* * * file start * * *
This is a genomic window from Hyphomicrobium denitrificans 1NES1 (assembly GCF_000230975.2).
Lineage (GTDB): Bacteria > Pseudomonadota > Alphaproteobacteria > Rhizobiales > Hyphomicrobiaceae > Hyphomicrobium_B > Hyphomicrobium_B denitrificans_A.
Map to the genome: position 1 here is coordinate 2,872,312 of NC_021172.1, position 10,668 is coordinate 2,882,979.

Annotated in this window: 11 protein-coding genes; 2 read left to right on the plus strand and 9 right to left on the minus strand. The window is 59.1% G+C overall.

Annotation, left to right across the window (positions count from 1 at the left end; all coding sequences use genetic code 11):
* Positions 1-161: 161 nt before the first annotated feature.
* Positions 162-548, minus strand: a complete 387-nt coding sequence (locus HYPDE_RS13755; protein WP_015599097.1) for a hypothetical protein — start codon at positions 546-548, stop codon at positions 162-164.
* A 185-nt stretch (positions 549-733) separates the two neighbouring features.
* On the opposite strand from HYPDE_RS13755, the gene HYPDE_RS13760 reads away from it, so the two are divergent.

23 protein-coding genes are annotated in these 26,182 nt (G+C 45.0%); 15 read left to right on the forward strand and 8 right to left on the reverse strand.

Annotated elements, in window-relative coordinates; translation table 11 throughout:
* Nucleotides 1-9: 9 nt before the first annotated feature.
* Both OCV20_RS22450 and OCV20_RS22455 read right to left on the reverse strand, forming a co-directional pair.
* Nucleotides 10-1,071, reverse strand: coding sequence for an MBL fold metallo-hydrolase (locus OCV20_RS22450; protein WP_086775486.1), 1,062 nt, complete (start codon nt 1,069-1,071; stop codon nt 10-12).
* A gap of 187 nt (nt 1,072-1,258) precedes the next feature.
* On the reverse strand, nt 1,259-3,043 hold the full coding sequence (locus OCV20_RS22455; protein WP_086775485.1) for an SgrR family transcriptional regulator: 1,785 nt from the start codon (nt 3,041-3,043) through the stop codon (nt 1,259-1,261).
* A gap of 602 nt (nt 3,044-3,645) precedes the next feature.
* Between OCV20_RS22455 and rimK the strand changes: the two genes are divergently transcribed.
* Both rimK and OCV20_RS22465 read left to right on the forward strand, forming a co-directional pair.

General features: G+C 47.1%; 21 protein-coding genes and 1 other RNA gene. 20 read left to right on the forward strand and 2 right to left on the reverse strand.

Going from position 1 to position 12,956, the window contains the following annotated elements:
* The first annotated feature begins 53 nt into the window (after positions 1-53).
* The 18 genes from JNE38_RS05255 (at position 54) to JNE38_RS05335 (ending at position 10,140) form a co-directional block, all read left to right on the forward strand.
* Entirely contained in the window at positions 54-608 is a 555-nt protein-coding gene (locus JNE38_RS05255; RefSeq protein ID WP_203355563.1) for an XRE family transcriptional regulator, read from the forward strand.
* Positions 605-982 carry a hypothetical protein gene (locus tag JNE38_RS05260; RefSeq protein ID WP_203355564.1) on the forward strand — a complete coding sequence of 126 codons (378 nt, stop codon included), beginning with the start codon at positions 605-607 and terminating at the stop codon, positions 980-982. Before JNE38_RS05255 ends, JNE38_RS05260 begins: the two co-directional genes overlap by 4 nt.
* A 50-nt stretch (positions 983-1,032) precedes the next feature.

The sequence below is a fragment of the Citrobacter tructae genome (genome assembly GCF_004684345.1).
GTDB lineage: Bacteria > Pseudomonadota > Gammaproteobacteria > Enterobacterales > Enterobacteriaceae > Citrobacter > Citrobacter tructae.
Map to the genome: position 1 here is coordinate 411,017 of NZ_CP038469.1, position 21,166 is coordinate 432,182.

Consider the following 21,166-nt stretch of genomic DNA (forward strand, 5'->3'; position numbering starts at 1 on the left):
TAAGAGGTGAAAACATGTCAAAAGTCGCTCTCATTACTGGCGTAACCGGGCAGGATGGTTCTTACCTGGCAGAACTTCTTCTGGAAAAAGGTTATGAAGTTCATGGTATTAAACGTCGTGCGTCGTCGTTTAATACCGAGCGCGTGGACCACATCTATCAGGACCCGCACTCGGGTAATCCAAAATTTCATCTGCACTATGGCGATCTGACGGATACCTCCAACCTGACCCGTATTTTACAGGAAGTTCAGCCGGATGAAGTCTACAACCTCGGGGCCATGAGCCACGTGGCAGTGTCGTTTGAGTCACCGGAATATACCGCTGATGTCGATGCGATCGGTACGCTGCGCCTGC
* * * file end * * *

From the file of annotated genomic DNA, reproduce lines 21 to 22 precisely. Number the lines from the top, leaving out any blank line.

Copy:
Going from position 1 to position 12,956, the window contains the following annotated elements:
* The first annotated feature begins 53 nt into the window (after positions 1-53).